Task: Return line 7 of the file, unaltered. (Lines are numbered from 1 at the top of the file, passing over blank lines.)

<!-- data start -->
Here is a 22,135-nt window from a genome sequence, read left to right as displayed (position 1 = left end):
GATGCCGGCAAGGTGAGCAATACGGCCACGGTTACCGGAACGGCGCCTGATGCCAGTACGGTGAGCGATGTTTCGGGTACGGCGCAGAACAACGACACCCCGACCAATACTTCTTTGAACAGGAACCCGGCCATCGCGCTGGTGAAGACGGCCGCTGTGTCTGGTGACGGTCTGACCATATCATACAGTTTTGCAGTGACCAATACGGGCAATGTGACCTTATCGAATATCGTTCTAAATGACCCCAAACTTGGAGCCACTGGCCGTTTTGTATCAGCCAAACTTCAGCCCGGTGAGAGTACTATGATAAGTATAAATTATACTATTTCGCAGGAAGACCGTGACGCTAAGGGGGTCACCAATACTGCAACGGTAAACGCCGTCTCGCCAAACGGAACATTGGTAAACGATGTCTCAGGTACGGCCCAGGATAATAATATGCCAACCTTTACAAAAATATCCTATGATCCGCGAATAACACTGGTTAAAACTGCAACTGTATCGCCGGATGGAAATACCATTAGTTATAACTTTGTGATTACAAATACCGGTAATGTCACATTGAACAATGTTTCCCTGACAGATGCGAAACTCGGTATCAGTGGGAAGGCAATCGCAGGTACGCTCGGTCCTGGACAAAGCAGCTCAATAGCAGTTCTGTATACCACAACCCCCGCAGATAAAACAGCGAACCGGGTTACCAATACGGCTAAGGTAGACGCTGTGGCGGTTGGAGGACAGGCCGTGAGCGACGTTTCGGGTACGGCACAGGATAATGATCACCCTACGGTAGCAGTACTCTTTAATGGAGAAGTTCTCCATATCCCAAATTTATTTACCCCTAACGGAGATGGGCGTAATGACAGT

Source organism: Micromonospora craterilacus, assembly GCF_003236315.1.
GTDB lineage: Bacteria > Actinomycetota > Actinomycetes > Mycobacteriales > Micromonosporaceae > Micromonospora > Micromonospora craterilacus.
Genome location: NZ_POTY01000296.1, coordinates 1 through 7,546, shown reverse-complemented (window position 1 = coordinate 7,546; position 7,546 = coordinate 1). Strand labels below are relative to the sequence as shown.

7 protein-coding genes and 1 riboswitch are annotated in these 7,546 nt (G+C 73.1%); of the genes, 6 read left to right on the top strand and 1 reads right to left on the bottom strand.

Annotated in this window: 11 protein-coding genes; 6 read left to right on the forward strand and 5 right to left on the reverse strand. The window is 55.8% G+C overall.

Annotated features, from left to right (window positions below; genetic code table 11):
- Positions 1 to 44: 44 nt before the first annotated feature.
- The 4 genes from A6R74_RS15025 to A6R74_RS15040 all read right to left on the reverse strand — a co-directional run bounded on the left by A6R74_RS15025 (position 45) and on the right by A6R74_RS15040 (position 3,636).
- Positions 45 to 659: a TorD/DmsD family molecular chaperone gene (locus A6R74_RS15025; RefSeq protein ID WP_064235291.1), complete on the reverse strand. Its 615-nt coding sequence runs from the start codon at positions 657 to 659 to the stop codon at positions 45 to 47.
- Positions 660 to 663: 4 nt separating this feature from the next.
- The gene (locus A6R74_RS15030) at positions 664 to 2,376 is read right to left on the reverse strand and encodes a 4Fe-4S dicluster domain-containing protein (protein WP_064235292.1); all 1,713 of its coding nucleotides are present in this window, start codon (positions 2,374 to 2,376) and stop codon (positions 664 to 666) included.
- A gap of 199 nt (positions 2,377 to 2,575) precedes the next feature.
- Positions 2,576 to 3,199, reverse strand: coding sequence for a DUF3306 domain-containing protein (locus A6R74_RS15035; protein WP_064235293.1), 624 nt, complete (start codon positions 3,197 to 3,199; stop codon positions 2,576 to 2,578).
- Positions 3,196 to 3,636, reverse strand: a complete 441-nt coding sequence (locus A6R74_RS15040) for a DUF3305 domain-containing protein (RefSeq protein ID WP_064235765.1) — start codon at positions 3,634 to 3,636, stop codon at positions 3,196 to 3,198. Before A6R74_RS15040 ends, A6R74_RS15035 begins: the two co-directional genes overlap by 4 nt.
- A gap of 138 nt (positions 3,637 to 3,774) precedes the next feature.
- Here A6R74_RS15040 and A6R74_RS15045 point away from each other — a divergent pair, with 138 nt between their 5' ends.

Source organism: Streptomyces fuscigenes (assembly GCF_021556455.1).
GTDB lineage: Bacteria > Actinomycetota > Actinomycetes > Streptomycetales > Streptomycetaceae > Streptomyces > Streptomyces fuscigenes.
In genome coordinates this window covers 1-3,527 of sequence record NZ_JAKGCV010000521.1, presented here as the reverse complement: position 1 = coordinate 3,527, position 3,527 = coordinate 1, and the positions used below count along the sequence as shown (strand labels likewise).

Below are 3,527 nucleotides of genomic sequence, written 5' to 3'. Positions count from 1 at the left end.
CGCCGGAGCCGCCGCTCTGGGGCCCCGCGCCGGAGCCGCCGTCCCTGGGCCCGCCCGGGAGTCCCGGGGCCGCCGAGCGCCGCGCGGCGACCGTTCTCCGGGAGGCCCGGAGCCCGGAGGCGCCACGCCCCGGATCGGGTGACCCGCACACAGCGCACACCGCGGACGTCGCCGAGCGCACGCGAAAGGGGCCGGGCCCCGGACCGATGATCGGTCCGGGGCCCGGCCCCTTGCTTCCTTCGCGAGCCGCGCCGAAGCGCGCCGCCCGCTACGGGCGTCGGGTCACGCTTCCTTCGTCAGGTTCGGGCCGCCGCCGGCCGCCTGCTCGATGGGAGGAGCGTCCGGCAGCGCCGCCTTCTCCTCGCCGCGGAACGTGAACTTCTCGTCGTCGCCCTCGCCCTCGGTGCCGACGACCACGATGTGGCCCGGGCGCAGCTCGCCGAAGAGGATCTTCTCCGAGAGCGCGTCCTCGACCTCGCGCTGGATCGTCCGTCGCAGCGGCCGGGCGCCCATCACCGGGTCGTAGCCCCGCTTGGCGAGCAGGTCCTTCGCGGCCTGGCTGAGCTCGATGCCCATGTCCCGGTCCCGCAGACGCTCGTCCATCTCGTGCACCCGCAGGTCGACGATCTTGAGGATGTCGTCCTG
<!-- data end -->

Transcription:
Annotated in this window: 11 protein-coding genes; 6 read left to right on the forward strand and 5 right to left on the reverse strand. The window is 55.8% G+C overall.